How To Avoid Curtain-Call Syndrome


By: Herb Miller

NOTE: The following two stories are true. Names have been changed to protect the innocent and the guilty.

A highly capable pastor, Rev. Eveready served seventeen years in one congregation. A loving, gregarious person, he became the
unofficial pastor of many other citizens in the small farming community. The church grew in members and vitality. Then he
accepted the call to serve a congregation twenty-three miles away. After that, he reversed the good he had accomplished in the first congregation. He succumbed to the harmless-looking but deadly “curtain-call temptation.”

Most pastors handle this dilemma appropriately. He did not. During the next fourteen years, he returned to perform 78 percent of the funerals and 67 percent of the weddings held in the sanctuary of his former church.

Once each week he came back to the community for visits to members’ homes and the local coffee shop. The congregation changed ministers five time in fourteen years. Each new cleric began with enthusiasm. Each gave much energy. Each had gifts and skills. But each failed. They all had a key to the pastor’s office, but none became the pastor. That spot was already occupied – by the former pastor.

Rev. Eveready’s curtain-call temptation is also faced by the long-term pastor who retires in the same town. The better liked he is,
the more often it happens. Experiencing the adjustment shock of retirement and the emotional “need to be needed,” he may fall into a behavior pattern for which he criticized others all his life.

Who can solve this problem and save the church from losing years of effective ministry? Not the parishioners! Very few members see the long-range destructiveness of a former pastor’s behavior. They are likely to keep on inviting him back.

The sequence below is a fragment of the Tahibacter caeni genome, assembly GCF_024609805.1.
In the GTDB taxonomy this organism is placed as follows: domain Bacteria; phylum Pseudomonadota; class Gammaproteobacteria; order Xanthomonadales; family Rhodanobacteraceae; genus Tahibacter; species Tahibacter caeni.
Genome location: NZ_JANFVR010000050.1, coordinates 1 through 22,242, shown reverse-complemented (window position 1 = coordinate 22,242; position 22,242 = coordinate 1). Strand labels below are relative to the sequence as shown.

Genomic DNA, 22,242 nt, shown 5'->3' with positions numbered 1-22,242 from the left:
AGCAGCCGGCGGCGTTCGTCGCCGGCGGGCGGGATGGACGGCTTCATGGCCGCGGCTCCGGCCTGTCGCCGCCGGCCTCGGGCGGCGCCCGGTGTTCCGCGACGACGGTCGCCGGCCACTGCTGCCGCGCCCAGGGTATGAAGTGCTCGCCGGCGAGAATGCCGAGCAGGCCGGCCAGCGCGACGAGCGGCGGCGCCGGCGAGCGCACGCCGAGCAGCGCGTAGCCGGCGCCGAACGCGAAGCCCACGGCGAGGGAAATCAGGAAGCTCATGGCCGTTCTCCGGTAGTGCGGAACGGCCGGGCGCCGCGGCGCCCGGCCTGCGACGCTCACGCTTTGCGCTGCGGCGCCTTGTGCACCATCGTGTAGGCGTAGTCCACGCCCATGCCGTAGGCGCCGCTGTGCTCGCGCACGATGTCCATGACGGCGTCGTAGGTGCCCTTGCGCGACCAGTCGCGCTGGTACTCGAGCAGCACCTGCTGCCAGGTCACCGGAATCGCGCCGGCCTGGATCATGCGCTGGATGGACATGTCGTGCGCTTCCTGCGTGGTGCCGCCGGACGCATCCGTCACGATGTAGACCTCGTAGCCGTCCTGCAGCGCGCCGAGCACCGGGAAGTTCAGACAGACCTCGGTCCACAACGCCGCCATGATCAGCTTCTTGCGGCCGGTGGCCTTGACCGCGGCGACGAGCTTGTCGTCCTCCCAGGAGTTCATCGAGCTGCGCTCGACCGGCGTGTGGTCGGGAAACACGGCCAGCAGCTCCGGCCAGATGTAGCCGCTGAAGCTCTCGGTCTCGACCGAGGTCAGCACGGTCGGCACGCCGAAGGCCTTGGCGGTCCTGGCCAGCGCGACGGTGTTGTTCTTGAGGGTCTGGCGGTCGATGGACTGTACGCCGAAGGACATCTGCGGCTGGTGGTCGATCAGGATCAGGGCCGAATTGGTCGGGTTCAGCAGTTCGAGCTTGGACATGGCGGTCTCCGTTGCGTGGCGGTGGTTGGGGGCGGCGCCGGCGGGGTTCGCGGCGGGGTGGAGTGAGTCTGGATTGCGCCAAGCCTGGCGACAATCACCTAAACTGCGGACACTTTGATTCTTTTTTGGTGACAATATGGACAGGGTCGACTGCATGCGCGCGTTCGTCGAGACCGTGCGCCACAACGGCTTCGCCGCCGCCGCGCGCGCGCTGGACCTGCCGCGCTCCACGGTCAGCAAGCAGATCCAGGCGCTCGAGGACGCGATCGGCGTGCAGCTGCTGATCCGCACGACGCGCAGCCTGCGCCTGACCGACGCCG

The church board cannot solve it! This issue always divides leaders (as it did the Corinthian church). Most board members lack
the experience needed to see the negatives in this behavior. Other board members like Rev. Eveready more than their new minister. Still others fear that taking a stand will offend relatives who have already invited Rev. Eveready back for a wedding or funeral.

The judicatory staff person cannot solve it! In denominations with bishops, of course, these matters are easily handled. Rev.
Eveready changes his behavior or faces charges of ministerial misconduct. But in congregationally governed denominations, a word from the regional pastor rarely helps. Rev. Eveready often uses suggestions as additional quotation fuel for his “poor me”

Only one person can protect a congregation from the “curtain-call syndrome.” Rev. Eveready! He is in complete control of this
ethical matter. Instead of trying to pretend that his holy role forces him to say yes to all requests, he can say what thousands
of former pastors say every day: “I am honored to be asked. I want to attend the service as a friend (if the distance makes that
possible). But since I am no longer your pastor, I feel it is not appropriate for me to assume that role. It is best for you to
allow your present pastor the privilege of serving you in this way.” In some instances, the former pastor may want to add, “I
would be glad to assist in the service if you desire. But I would want you to discuss this with your pastor. Then, he/she can call
and invite me.”

A much-loved pastor served a large church for twenty-seven years. He retired on a nearby lake. He resisted all invitations for
funerals and weddings – though this was an emotionally difficult decision. After fourteen years, the next pastor is still there.
The church is healthier than ever.

Which of these two pastors, do you think, was a neighbor to the congregation and members he loved?

(The above material appeared in the June 1992 issue of New Ideas in Evangelism and Church Vitality.)

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